Monday, January 19, 2009

On a Short Leash

Date Aircraft Route of Flight Time (hrs) Total (hrs)
19 Jan 2009 N21481 5G0 (Le Roy, NY) - SDC (Williamson-Sodus, NY) - 5G0 1.6 683.7

In the winter, Rochester is continuously threatened by forecasts of snow made unpredictable by the whimsy of two nearby great lakes.  Today was no different, though the brilliant blue sky belied the 60% chance of snow in the forecast.  I decided that some flying was appropriate as long as I stayed on a short leashIt's no wonder that this is the time of year when aeronautical wanderlust sets in and I just want to go SOMEWHERE.

I departed Le Roy and flew northeast at 3000' through Rochester's Class Charlie airspace and past downtown Rochester itself.  The city presented an opportunity to fiddle with the high optical zoom on my new camera.  This is a close up on the three tallest structures in downtown Rochester: the bell-bottomed Chase tower, the classy Bausch & Lomb building, and the Xerox tower.

Northeast of downtown is Bausch & Lomb's manufacturing and R&D complex known as the Optic Center (or, to locals, "The Bausch").    

I ventured as far east as Sodus Bay and circled Chimney Bluffs once.  Icy pseudopods from the frozen shore stretched jagged little fingers into the waters of Lake Ontario.  Not far from shore, some unpleasant looking clag hung low over the lead gray water, serving as a reminder not to stray too far from home base.  It was at this point that I turned around and started back home.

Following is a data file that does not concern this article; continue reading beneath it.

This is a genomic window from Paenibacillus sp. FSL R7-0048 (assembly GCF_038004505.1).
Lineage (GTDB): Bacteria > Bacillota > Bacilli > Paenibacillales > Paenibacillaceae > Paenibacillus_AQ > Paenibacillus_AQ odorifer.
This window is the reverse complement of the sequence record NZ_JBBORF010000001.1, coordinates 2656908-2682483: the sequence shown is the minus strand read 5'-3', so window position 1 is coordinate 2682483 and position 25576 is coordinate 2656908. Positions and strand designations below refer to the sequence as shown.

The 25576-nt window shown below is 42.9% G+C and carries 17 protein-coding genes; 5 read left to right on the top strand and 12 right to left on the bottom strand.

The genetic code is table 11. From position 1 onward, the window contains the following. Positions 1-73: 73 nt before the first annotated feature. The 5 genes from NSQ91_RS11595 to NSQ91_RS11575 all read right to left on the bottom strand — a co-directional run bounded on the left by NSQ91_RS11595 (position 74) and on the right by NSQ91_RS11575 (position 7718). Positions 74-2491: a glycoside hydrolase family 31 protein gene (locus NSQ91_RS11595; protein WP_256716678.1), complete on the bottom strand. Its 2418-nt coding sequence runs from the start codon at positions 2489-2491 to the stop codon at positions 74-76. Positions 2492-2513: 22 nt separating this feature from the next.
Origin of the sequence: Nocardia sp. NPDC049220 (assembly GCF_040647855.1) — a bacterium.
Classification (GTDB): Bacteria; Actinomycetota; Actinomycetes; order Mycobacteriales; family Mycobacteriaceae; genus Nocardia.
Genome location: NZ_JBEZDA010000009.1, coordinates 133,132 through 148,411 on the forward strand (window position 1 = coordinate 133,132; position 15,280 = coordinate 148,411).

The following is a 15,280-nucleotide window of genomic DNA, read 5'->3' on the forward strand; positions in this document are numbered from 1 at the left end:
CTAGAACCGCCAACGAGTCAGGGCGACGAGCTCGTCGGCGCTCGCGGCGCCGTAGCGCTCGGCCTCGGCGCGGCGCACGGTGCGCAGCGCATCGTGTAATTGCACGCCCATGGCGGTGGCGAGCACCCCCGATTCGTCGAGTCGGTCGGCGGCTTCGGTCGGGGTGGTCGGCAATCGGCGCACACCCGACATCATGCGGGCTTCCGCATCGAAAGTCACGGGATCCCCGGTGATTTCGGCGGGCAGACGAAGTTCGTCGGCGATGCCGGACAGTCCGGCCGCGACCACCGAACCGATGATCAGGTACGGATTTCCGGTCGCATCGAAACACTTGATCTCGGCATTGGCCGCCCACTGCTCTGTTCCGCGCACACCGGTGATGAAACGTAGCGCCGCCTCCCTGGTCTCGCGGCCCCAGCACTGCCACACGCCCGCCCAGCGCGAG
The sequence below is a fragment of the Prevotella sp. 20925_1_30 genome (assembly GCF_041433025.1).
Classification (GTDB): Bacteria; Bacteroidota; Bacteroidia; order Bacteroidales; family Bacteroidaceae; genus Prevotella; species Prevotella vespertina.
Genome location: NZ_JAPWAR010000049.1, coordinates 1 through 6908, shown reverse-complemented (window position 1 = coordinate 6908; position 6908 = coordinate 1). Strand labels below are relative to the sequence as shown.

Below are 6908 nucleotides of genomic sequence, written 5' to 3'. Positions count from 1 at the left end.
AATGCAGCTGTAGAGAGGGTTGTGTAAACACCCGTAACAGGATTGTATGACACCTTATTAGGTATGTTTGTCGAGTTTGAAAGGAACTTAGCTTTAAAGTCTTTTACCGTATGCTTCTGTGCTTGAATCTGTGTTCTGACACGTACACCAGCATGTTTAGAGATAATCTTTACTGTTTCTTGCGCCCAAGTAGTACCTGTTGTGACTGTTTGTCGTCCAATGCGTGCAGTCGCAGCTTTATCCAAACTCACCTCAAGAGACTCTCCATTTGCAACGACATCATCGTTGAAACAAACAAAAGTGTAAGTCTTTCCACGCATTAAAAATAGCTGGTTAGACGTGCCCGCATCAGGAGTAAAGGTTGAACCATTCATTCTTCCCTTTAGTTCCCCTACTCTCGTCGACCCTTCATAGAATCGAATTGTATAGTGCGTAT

Another angle on seasonally whitewashed Chimney Bluffs.  Is it just me, or does the large, ridged depression at frame left look as though it were made by the forehead of one of those Next Generation Klingons?

Sodus Bay was partially frozen, the channel blocked by broken ice floes.  As I flew over the shoreline, I reflected on the recent ditching of US Airways flight 1549 in the Hudson River and how cold that water must have been.   Note that I did not say "crash".  "Crash" connotes something out of control (i.e., the drunk driver crashed his car into a telephone pole).  This was a case of a disciplined pilot who maintained control of a crippled aircraft and deliberately put it down in the safest place possible.  Cory Lidle crashed his Cirrus into a building near the East River.  Chelsey Sullenberger, on the other hand, performed a near perfect emergency landing.  It irks me that the media continues to use the word "crash".  It's dishonest.

Back through Rochester's airspace toward Le Roy, the approach controller wryly noted that "Le Roy is kind of popular today."  In addition to me being inbound, he had a Cessna practicing a VOR approach and an unknown VFR target maneuvering to join the pattern.

Somehow, I was able to handle all the excitement.

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